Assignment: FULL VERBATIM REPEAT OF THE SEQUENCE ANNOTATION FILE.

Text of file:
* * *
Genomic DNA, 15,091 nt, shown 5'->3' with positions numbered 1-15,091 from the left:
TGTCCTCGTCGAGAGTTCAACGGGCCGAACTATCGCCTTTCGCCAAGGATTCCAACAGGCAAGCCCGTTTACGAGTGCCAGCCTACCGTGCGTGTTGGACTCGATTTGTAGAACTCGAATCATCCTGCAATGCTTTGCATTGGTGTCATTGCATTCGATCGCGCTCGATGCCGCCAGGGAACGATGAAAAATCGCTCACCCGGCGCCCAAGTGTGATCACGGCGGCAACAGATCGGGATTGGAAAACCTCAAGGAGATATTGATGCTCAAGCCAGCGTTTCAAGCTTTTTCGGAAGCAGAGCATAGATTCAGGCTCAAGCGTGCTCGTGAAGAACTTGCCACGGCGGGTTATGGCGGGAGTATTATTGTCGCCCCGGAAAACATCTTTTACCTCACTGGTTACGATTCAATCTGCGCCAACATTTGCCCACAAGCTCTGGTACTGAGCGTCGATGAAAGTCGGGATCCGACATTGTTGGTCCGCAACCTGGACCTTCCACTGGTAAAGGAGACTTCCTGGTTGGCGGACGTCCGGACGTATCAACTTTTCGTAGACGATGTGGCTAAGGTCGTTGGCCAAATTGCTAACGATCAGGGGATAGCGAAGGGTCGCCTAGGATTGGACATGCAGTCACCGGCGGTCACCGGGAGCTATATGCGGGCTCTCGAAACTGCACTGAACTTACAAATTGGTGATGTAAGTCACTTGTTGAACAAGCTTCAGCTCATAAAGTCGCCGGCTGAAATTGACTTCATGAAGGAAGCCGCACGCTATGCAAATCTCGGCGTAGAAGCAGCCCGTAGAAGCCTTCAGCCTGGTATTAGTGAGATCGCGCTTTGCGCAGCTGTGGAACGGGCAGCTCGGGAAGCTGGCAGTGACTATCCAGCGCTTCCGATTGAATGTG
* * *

Genomic DNA, 15,091 nt, shown 5'->3' with positions numbered 1-15,091 from the left:
TGTCCTCGTCGAGAGTTCAACGGGCCGAACTATCGCCTTTCGCCAAGGATTCCAACAGGCAAGCCCGTTTACGAGTGCCAGCCTACCGTGCGTGTTGGACTCGATTTGTAGAACTCGAATCATCCTGCAATGCTTTGCATTGGTGTCATTGCATTCGATCGCGCTCGATGCCGCCAGGGAACGATGAAAAATCGCTCACCCGGCGCCCAAGTGTGATCACGGCGGCAACAGATCGGGATTGGAAAACCTCAAGGAGATATTGATGCTCAAGCCAGCGTTTCAAGCTTTTTCGGAAGCAGAGCATAGATTCAGGCTCAAGCGTGCTCGTGAAGAACTTGCCACGGCGGGTTATGGCGGGAGTATTATTGTCGCCCCGGAAAACATCTTTTACCTCACTGGTTACGATTCAATCTGCGCCAACATTTGCCCACAAGCTCTGGTACTGAGCGTCGATGAAAGTCGGGATCCGACATTGTTGGTCCGCAACCTGGACCTTCCACTGGTAAAGGAGACTTCCTGGTTGGCGGACGTCCGGACGTATCAACTTTTCGTAGACGATGTGGCTAAGGTCGTTGGCCAAATTGCTAACGATCAGGGGATAGCGAAGGGTCGCCTAGGATTGGACATGCAGTCACCGGCGGTCACCGGGAGCTATATGCGGGCTCTCGAAACTGCACTGAACTTACAAATTGGTGATGTAAGTCACTTGTTGAACAAGCTTCAGCTCATAAAGTCGCCGGCTGAAATTGACTTCATGAAGGAAGCCGCACGCTATGCAAATCTCGGCGTAGAAGCAGCCCGTAGAAGCCTTCAGCCTGGTATTAGTGAGATCGCGCTTTGCGCAGCTGTGGAACGGGCAGCTCGGGAAGCTGGCAGTGACTATCCAGCGCTTCCGATTGAATGTG